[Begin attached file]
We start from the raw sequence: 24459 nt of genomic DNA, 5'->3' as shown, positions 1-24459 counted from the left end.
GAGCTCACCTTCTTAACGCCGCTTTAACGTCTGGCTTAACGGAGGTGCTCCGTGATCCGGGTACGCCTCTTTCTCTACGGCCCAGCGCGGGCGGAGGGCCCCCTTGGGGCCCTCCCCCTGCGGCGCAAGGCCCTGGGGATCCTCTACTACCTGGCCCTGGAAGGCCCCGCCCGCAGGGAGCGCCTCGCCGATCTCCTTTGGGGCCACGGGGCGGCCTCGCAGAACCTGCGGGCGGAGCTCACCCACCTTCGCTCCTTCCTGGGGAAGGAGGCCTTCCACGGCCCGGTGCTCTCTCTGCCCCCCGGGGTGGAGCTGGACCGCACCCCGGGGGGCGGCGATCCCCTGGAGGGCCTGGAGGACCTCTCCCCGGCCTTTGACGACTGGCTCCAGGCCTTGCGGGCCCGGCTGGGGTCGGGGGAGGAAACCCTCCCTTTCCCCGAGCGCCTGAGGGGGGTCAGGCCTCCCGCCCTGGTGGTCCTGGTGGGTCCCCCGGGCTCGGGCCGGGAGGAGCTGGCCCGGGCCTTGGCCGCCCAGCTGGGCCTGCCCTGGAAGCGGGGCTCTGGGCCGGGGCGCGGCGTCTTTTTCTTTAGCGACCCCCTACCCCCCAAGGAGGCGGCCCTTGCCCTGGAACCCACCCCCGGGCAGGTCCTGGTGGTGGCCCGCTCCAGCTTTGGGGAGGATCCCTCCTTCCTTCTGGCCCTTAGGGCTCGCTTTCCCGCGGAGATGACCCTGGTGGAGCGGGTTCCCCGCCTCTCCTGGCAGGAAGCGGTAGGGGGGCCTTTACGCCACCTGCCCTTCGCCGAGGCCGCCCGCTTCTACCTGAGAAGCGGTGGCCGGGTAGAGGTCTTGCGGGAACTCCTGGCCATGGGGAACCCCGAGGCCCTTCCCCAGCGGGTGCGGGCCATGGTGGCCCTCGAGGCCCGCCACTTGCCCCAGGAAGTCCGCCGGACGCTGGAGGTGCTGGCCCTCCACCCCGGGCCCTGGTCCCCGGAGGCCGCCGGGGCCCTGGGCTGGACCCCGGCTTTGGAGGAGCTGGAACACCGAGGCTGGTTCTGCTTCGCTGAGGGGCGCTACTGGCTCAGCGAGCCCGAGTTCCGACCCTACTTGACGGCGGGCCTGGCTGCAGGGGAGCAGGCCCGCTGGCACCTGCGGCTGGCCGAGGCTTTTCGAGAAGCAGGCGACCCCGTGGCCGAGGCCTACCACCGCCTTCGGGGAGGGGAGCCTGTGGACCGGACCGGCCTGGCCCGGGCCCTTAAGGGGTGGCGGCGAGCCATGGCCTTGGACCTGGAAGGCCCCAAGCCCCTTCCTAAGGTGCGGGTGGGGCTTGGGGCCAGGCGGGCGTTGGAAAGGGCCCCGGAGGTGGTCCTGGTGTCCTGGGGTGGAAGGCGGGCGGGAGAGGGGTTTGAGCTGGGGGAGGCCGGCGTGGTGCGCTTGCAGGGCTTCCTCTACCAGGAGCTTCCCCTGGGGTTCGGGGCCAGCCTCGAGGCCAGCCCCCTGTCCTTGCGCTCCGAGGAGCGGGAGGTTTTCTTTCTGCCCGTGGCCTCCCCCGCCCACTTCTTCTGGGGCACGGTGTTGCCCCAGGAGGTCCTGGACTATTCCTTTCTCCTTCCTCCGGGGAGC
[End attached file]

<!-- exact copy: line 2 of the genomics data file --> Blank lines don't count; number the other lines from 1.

GAGCTCACCTTCTTAACGCCGCTTTAACGTCTGGCTTAACGGAGGTGCTCCGTGATCCGGGTACGCCTCTTTCTCTACGGCCCAGCGCGGGCGGAGGGCCCCCTTGGGGCCCTCCCCCTGCGGCGCAAGGCCCTGGGGATCCTCTACTACCTGGCCCTGGAAGGCCCCGCCCGCAGGGAGCGCCTCGCCGATCTCCTTTGGGGCCACGGGGCGGCCTCGCAGAACCTGCGGGCGGAGCTCACCCACCTTCGCTCCTTCCTGGGGAAGGAGGCCTTCCACGGCCCGGTGCTCTCTCTGCCCCCCGGGGTGGAGCTGGACCGCACCCCGGGGGGCGGCGATCCCCTGGAGGGCCTGGAGGACCTCTCCCCGGCCTTTGACGACTGGCTCCAGGCCTTGCGGGCCCGGCTGGGGTCGGGGGAGGAAACCCTCCCTTTCCCCGAGCGCCTGAGGGGGGTCAGGCCTCCCGCCCTGGTGGTCCTGGTGGGTCCCCCGGGCTCGGGCCGGGAGGAGCTGGCCCGGGCCTTGGCCGCCCAGCTGGGCCTGCCCTGGAAGCGGGGCTCTGGGCCGGGGCGCGGCGTCTTTTTCTTTAGCGACCCCCTACCCCCCAAGGAGGCGGCCCTTGCCCTGGAACCCACCCCCGGGCAGGTCCTGGTGGTGGCCCGCTCCAGCTTTGGGGAGGATCCCTCCTTCCTTCTGGCCCTTAGGGCTCGCTTTCCCGCGGAGATGACCCTGGTGGAGCGGGTTCCCCGCCTCTCCTGGCAGGAAGCGGTAGGGGGGCCTTTACGCCACCTGCCCTTCGCCGAGGCCGCCCGCTTCTACCTGAGAAGCGGTGGCCGGGTAGAGGTCTTGCGGGAACTCCTGGCCATGGGGAACCCCGAGGCCCTTCCCCAGCGGGTGCGGGCCATGGTGGCCCTCGAGGCCCGCCACTTGCCCCAGGAAGTCCGCCGGACGCTGGAGGTGCTGGCCCTCCACCCCGGGCCCTGGTCCCCGGAGGCCGCCGGGGCCCTGGGCTGGACCCCGGCTTTGGAGGAGCTGGAACACCGAGGCTGGTTCTGCTTCGCTGAGGGGCGCTACTGGCTCAGCGAGCCCGAGTTCCGACCCTACTTGACGGCGGGCCTGGCTGCAGGGGAGCAGGCCCGCTGGCACCTGCGGCTGGCCGAGGCTTTTCGAGAAGCAGGCGACCCCGTGGCCGAGGCCTACCACCGCCTTCGGGGAGGGGAGCCTGTGGACCGGACCGGCCTGGCCCGGGCCCTTAAGGGGTGGCGGCGAGCCATGGCCTTGGACCTGGAAGGCCCCAAGCCCCTTCCTAAGGTGCGGGTGGGGCTTGGGGCCAGGCGGGCGTTGGAAAGGGCCCCGGAGGTGGTCCTGGTGTCCTGGGGTGGAAGGCGGGCGGGAGAGGGGTTTGAGCTGGGGGAGGCCGGCGTGGTGCGCTTGCAGGGCTTCCTCTACCAGGAGCTTCCCCTGGGGTTCGGGGCCAGCCTCGAGGCCAGCCCCCTGTCCTTGCGCTCCGAGGAGCGGGAGGTTTTCTTTCTGCCCGTGGCCTCCCCCGCCCACTTCTTCTGGGGCACGGTGTTGCCCCAGGAGGTCCTGGACTATTCCTTTCTCCTTCCTCCGGGGAGC